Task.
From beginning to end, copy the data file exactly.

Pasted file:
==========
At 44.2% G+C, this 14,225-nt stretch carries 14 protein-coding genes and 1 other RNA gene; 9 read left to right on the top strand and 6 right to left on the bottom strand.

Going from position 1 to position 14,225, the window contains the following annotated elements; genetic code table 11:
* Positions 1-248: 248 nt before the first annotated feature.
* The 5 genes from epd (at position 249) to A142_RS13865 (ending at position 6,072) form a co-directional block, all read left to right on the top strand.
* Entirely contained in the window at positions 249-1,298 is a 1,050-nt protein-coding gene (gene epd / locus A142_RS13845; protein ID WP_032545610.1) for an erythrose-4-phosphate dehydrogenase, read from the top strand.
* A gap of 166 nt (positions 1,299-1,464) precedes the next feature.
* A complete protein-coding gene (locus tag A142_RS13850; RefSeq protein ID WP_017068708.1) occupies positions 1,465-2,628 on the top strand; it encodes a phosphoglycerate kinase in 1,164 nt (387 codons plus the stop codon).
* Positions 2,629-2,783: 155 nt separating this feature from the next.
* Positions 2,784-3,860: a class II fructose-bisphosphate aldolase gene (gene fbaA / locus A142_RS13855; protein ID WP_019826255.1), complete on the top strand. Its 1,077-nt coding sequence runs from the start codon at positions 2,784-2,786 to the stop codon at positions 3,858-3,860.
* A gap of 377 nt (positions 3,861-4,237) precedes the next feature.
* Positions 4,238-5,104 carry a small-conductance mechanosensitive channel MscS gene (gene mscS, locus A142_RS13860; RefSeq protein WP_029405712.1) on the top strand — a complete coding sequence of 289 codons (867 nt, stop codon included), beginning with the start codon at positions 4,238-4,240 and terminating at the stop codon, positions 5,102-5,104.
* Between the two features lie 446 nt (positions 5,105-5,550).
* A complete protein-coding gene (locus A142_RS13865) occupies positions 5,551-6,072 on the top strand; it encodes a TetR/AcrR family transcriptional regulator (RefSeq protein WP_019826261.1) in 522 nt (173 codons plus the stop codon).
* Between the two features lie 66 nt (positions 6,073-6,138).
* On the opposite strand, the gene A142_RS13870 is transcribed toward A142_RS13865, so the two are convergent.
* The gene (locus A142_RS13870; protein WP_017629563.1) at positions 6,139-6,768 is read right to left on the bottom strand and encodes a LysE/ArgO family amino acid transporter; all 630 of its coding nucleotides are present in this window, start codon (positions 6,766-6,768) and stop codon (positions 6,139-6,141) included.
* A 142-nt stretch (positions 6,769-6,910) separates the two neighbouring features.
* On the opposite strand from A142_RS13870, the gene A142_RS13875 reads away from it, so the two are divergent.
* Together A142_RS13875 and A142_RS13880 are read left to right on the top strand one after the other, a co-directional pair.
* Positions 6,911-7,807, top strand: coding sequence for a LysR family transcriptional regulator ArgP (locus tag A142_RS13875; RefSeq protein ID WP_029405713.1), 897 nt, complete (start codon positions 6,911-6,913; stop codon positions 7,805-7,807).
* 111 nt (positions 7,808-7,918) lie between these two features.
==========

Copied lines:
At 44.2% G+C, this 14,225-nt stretch carries 14 protein-coding genes and 1 other RNA gene; 9 read left to right on the top strand and 6 right to left on the bottom strand.

Going from position 1 to position 14,225, the window contains the following annotated elements; genetic code table 11:
* Positions 1-248: 248 nt before the first annotated feature.
* The 5 genes from epd (at position 249) to A142_RS13865 (ending at position 6,072) form a co-directional block, all read left to right on the top strand.
* Entirely contained in the window at positions 249-1,298 is a 1,050-nt protein-coding gene (gene epd / locus A142_RS13845; protein ID WP_032545610.1) for an erythrose-4-phosphate dehydrogenase, read from the top strand.
* A gap of 166 nt (positions 1,299-1,464) precedes the next feature.
* A complete protein-coding gene (locus tag A142_RS13850; RefSeq protein ID WP_017068708.1) occupies positions 1,465-2,628 on the top strand; it encodes a phosphoglycerate kinase in 1,164 nt (387 codons plus the stop codon).
* Positions 2,629-2,783: 155 nt separating this feature from the next.
* Positions 2,784-3,860: a class II fructose-bisphosphate aldolase gene (gene fbaA / locus A142_RS13855; protein ID WP_019826255.1), complete on the top strand. Its 1,077-nt coding sequence runs from the start codon at positions 2,784-2,786 to the stop codon at positions 3,858-3,860.
* A gap of 377 nt (positions 3,861-4,237) precedes the next feature.
* Positions 4,238-5,104 carry a small-conductance mechanosensitive channel MscS gene (gene mscS, locus A142_RS13860; RefSeq protein WP_029405712.1) on the top strand — a complete coding sequence of 289 codons (867 nt, stop codon included), beginning with the start codon at positions 4,238-4,240 and terminating at the stop codon, positions 5,102-5,104.
* Between the two features lie 446 nt (positions 5,105-5,550).
* A complete protein-coding gene (locus A142_RS13865) occupies positions 5,551-6,072 on the top strand; it encodes a TetR/AcrR family transcriptional regulator (RefSeq protein WP_019826261.1) in 522 nt (173 codons plus the stop codon).
* Between the two features lie 66 nt (positions 6,073-6,138).
* On the opposite strand, the gene A142_RS13870 is transcribed toward A142_RS13865, so the two are convergent.
* The gene (locus A142_RS13870; protein WP_017629563.1) at positions 6,139-6,768 is read right to left on the bottom strand and encodes a LysE/ArgO family amino acid transporter; all 630 of its coding nucleotides are present in this window, start codon (positions 6,766-6,768) and stop codon (positions 6,139-6,141) included.
* A 142-nt stretch (positions 6,769-6,910) separates the two neighbouring features.
* On the opposite strand from A142_RS13870, the gene A142_RS13875 reads away from it, so the two are divergent.
* Together A142_RS13875 and A142_RS13880 are read left to right on the top strand one after the other, a co-directional pair.
* Positions 6,911-7,807, top strand: coding sequence for a LysR family transcriptional regulator ArgP (locus tag A142_RS13875; RefSeq protein ID WP_029405713.1), 897 nt, complete (start codon positions 6,911-6,913; stop codon positions 7,805-7,807).
* 111 nt (positions 7,808-7,918) lie between these two features.